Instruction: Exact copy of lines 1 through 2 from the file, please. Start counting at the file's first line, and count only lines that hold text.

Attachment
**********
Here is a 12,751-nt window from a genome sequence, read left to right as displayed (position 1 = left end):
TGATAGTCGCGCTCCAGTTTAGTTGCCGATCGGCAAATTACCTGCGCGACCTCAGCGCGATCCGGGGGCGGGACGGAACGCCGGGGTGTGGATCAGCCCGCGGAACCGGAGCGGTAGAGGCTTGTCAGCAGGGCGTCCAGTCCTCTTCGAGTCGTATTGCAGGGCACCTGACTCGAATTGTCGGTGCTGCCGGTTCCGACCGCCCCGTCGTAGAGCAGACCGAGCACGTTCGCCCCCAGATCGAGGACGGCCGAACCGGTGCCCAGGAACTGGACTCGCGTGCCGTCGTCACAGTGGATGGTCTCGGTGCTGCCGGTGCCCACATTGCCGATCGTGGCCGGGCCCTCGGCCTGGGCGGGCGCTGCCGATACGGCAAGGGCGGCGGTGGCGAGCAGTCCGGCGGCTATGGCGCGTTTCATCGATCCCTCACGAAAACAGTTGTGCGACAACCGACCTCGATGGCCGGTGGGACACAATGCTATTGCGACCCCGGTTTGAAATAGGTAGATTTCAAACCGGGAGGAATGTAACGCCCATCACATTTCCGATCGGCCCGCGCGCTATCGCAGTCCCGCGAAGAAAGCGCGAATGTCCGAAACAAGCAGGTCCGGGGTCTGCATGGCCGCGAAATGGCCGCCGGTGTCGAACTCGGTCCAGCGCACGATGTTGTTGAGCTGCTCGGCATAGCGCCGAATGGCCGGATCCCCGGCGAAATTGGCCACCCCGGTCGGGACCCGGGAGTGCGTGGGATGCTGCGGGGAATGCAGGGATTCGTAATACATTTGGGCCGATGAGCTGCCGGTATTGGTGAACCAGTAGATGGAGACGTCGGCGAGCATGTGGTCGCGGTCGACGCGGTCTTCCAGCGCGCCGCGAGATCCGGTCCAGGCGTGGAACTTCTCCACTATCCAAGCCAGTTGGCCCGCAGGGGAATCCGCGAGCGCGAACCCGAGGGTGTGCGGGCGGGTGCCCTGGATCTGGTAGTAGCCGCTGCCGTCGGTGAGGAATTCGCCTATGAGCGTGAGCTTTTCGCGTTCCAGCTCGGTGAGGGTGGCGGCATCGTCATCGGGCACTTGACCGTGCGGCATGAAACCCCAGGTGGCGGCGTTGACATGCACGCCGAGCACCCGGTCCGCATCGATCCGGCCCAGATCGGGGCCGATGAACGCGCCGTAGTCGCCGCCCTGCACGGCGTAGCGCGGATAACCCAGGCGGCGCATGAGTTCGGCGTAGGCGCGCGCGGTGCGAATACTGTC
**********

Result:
Here is a 12,751-nt window from a genome sequence, read left to right as displayed (position 1 = left end):
TGATAGTCGCGCTCCAGTTTAGTTGCCGATCGGCAAATTACCTGCGCGACCTCAGCGCGATCCGGGGGCGGGACGGAACGCCGGGGTGTGGATCAGCCCGCGGAACCGGAGCGGTAGAGGCTTGTCAGCAGGGCGTCCAGTCCTCTTCGAGTCGTATTGCAGGGCACCTGACTCGAATTGTCGGTGCTGCCGGTTCCGACCGCCCCGTCGTAGAGCAGACCGAGCACGTTCGCCCCCAGATCGAGGACGGCCGAACCGGTGCCCAGGAACTGGACTCGCGTGCCGTCGTCACAGTGGATGGTCTCGGTGCTGCCGGTGCCCACATTGCCGATCGTGGCCGGGCCCTCGGCCTGGGCGGGCGCTGCCGATACGGCAAGGGCGGCGGTGGCGAGCAGTCCGGCGGCTATGGCGCGTTTCATCGATCCCTCACGAAAACAGTTGTGCGACAACCGACCTCGATGGCCGGTGGGACACAATGCTATTGCGACCCCGGTTTGAAATAGGTAGATTTCAAACCGGGAGGAATGTAACGCCCATCACATTTCCGATCGGCCCGCGCGCTATCGCAGTCCCGCGAAGAAAGCGCGAATGTCCGAAACAAGCAGGTCCGGGGTCTGCATGGCCGCGAAATGGCCGCCGGTGTCGAACTCGGTCCAGCGCACGATGTTGTTGAGCTGCTCGGCATAGCGCCGAATGGCCGGATCCCCGGCGAAATTGGCCACCCCGGTCGGGACCCGGGAGTGCGTGGGATGCTGCGGGGAATGCAGGGATTCGTAATACATTTGGGCCGATGAGCTGCCGGTATTGGTGAACCAGTAGATGGAGACGTCGGCGAGCATGTGGTCGCGGTCGACGCGGTCTTCCAGCGCGCCGCGAGATCCGGTCCAGGCGTGGAACTTCTCCACTATCCAAGCCAGTTGGCCCGCAGGGGAATCCGCGAGCGCGAACCCGAGGGTGTGCGGGCGGGTGCCCTGGATCTGGTAGTAGCCGCTGCCGTCGGTGAGGAATTCGCCTATGAGCGTGAGCTTTTCGCGTTCCAGCTCGGTGAGGGTGGCGGCATCGTCATCGGGCACTTGACCGTGCGGCATGAAACCCCAGGTGGCGGCGTTGACATGCACGCCGAGCACCCGGTCCGCATCGATCCGGCCCAGATCGGGGCCGATGAACGCGCCGTAGTCGCCGCCCTGCACGGCGTAGCGCGGATAACCCAGGCGGCGCATGAGTTCGGCGTAGGCGCGCGCGGTGCGAATACTGTC